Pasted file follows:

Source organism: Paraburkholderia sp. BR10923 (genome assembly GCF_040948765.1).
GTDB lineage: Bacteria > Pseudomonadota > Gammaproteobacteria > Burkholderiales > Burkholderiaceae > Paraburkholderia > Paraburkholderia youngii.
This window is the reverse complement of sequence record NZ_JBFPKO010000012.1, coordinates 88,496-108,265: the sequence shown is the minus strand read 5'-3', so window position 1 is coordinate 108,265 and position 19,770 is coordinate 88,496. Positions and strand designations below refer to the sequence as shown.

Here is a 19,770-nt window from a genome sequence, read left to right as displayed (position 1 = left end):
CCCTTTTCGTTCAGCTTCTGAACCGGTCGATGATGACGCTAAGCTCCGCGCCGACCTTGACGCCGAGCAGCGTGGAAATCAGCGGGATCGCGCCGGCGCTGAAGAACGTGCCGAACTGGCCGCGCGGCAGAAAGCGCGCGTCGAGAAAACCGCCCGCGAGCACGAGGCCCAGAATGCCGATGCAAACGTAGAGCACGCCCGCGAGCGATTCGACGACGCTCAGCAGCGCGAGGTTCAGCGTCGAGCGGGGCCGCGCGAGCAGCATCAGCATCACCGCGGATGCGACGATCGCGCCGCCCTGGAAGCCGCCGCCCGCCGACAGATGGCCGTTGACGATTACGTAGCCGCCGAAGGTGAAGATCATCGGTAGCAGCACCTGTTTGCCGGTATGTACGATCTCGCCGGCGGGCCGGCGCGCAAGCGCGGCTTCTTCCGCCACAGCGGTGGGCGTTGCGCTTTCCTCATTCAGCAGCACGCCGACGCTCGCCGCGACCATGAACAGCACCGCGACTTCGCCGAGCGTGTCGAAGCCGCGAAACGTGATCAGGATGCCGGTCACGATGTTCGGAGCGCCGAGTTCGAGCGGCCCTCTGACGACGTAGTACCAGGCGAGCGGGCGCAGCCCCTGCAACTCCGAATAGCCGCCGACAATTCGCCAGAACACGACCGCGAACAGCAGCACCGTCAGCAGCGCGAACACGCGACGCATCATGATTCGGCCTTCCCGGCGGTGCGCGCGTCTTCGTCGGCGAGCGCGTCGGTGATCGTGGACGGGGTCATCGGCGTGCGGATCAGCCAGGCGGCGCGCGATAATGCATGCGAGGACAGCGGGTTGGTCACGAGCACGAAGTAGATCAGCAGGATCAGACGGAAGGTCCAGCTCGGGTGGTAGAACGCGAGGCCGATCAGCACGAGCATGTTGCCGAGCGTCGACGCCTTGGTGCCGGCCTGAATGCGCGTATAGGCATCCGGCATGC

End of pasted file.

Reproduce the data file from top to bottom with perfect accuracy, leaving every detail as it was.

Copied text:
Source organism: Paraburkholderia sp. BR10923 (genome assembly GCF_040948765.1).
GTDB lineage: Bacteria > Pseudomonadota > Gammaproteobacteria > Burkholderiales > Burkholderiaceae > Paraburkholderia > Paraburkholderia youngii.
This window is the reverse complement of sequence record NZ_JBFPKO010000012.1, coordinates 88,496-108,265: the sequence shown is the minus strand read 5'-3', so window position 1 is coordinate 108,265 and position 19,770 is coordinate 88,496. Positions and strand designations below refer to the sequence as shown.

Here is a 19,770-nt window from a genome sequence, read left to right as displayed (position 1 = left end):
CCCTTTTCGTTCAGCTTCTGAACCGGTCGATGATGACGCTAAGCTCCGCGCCGACCTTGACGCCGAGCAGCGTGGAAATCAGCGGGATCGCGCCGGCGCTGAAGAACGTGCCGAACTGGCCGCGCGGCAGAAAGCGCGCGTCGAGAAAACCGCCCGCGAGCACGAGGCCCAGAATGCCGATGCAAACGTAGAGCACGCCCGCGAGCGATTCGACGACGCTCAGCAGCGCGAGGTTCAGCGTCGAGCGGGGCCGCGCGAGCAGCATCAGCATCACCGCGGATGCGACGATCGCGCCGCCCTGGAAGCCGCCGCCCGCCGACAGATGGCCGTTGACGATTACGTAGCCGCCGAAGGTGAAGATCATCGGTAGCAGCACCTGTTTGCCGGTATGTACGATCTCGCCGGCGGGCCGGCGCGCAAGCGCGGCTTCTTCCGCCACAGCGGTGGGCGTTGCGCTTTCCTCATTCAGCAGCACGCCGACGCTCGCCGCGACCATGAACAGCACCGCGACTTCGCCGAGCGTGTCGAAGCCGCGAAACGTGATCAGGATGCCGGTCACGATGTTCGGAGCGCCGAGTTCGAGCGGCCCTCTGACGACGTAGTACCAGGCGAGCGGGCGCAGCCCCTGCAACTCCGAATAGCCGCCGACAATTCGCCAGAACACGACCGCGAACAGCAGCACCGTCAGCAGCGCGAACACGCGACGCATCATGATTCGGCCTTCCCGGCGGTGCGCGCGTCTTCGTCGGCGAGCGCGTCGGTGATCGTGGACGGGGTCATCGGCGTGCGGATCAGCCAGGCGGCGCGCGATAATGCATGCGAGGACAGCGGGTTGGTCACGAGCACGAAGTAGATCAGCAGGATCAGACGGAAGGTCCAGCTCGGGTGGTAGAACGCGAGGCCGATCAGCACGAGCATGTTGCCGAGCGTCGACGCCTTGGTGCCGGCCTGAATGCGCGTATAGGCATCCGGCATGC